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The Basics of the Endocannabinoid System and Main Cannabinoids (CBD / THC)

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With the recent announcement from the Federal Government that recreational cannabis will be officially legalized on October 17, 2018, the country (and the world) is taking notice.

Meanwhile, medical cannabis remains a strong and growing industry in Canada. From chronic pain to anxiety issues, medical cannabis products can provide a myriad of benefits for individuals dealing with various ailments.

So how can cannabis improve our health and well-being? To understand how medical cannabis can provide effective relief, it’s important to understand how cannabis works and can affect our bodies.


This starts with the Endocannabinoid System.

Within the body, we have several different “systems” that are responsible for different functions. The central nervous system (or CNS) is responsible for the network of nerves that make up our body and tell our brain how to react. The respiratory system helps us breathe; the endocrine system manages our chemical communications through hormones; and so on.

One lesser-known internal system is the endocannabinoid system (ECS); this more recently-understood system was discovered when scientists started studying the physical and psychological effects of cannabis on the human body some 25 years ago. In essence, it is a regulatory system that is responsible for keeping our bodies in balance, a condition otherwise known as homeostasis.

Cannabinoids are chemical compounds that, once cannabis is consumed, bind to receptor sites throughout our brain and body. Research has determined that some cannabinoids can be found naturally occurring in the body. Other cannabinoids, like cannabidiol (CBD) and tetrahydrocannabinol (THC), are derived from external sources (i.e. cannabis).

The way the endocannabinoid system works is much like your nervous system: there are receptors at the ends of all your nerves; depending on what they “catch,” this will tell them how and what to communicate to your brain. Within the endocannabinoid system, there are two types of receptors located throughout your body: CB1 and CB2. Depending on the type of cannabinoid, they will bind to the appropriate receptor.

And while the medical community has known about the (11) different systems in the human body for decades, the endocannabinoid system was discovered in 1992. What’s most surprising is how much this system helps regulate; it touches almost every aspect of our bodies!

Here is a list of some of the most basic functions it affects:

·    Appetite, digestion, metabolism

·    Cardiovascular functions

·    Inflammation and immune functions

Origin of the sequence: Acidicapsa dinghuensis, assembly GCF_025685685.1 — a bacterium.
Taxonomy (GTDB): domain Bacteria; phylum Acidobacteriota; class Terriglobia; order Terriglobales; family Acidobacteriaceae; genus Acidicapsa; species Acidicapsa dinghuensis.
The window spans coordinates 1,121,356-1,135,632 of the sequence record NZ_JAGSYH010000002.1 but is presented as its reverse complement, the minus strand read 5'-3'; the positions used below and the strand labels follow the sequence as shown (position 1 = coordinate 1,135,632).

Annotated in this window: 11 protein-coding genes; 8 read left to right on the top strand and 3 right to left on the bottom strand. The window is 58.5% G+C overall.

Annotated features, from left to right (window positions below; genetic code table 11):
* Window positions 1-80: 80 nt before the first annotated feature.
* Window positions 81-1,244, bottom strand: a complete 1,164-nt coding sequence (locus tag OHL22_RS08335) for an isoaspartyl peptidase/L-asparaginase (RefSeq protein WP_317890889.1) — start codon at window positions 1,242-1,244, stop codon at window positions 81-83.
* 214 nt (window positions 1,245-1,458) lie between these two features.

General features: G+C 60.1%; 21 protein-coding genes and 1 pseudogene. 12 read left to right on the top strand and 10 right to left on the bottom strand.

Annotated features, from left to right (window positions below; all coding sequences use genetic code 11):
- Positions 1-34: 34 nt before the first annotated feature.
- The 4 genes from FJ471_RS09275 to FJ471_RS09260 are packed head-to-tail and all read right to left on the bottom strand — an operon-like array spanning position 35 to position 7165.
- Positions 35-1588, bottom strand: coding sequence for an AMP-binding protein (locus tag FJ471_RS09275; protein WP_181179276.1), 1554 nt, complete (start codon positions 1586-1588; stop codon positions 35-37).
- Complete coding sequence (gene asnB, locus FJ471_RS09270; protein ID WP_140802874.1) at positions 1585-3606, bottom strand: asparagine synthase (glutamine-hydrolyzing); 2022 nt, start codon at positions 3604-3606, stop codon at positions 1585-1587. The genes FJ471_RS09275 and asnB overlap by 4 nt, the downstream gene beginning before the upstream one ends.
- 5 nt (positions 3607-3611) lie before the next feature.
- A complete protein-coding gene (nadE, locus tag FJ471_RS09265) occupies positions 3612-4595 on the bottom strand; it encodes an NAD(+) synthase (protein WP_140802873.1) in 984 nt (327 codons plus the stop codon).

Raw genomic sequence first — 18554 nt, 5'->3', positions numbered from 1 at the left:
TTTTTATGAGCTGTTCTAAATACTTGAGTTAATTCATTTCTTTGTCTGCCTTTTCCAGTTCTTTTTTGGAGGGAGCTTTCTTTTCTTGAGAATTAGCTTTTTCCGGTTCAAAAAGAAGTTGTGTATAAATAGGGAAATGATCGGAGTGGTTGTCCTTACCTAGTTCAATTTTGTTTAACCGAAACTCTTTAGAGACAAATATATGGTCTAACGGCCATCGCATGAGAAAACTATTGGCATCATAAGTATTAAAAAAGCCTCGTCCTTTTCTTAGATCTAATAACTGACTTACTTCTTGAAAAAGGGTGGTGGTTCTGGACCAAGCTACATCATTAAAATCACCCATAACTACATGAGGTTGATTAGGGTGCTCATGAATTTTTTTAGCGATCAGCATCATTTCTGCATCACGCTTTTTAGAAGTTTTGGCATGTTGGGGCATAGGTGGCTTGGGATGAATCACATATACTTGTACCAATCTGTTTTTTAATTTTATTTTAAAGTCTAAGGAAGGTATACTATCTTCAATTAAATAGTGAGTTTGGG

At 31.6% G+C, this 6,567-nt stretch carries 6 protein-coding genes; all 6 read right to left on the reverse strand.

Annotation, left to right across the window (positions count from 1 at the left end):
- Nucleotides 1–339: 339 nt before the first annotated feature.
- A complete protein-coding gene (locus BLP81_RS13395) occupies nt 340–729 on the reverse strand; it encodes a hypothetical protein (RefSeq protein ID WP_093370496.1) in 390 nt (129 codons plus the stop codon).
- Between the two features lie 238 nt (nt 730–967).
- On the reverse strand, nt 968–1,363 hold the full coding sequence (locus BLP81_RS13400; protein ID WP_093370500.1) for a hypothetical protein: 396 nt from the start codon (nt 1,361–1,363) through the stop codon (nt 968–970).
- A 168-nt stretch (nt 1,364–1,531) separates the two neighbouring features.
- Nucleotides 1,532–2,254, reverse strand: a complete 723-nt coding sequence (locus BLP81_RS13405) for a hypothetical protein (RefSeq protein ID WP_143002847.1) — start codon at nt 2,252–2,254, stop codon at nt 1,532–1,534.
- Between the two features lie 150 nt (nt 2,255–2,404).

·    Mood, movement, memory, learning

·    Neural development, neuroprotection, pain

·    Reproduction

·    Sleep

·    Temperature


The Difference between CBD and THC

When talking about cannabis-related cannabinoids, the plant offers more than 113 different types. The most commonly-recognized forms are CBD and THC; THC is the one best known for producing a ‘high’ that cannabis is so well known for, whereas CBD provides non-psychoactive medical benefits (although the term being debated, with some preferring to say ‘non-intoxicating’ instead).

Because THC binds to the CB1 receptors (found in the brain), this directly alters how the brain functions, leading to the “high.”

According to Barinder Rasode, the CEO of NICHE Canada – an independent, not-for-profit organization that provides impartial and evidence-based research about cannabis production and use in Canada – “Every aspect of cannabis affects each one of us differently. CBD will be used more as a preventative product, as it does not cause intoxicating affects.”

CBD affects the body differently because it doesn’t bind to CB1 and CB2 receptors; instead it interacts indirectly. One of the effects of CBD is that it has been shown to inhibit the body’s production of the enzymes that break down our endocannabinoids, and this is part of the reason why CBD has been successfully used for medicinal purposes.

From stress levels to sleep deprivation, various conditions can affect the interaction between cannabis and the endocannabinoid system; this partially explains why the effects of cannabis can vary for an individual on any given day. With a growing realm of studies, the field of medical cannabis is providing a wealth of knowledge to illuminate new and transformative healthcare practices for the benefit of its consumers.  

DOJA does not condone or endorse the illegal consumption of cannabis.



Story by Karine Bengualid

Image by Tamara Robinson

 

Crafted in the Okanagan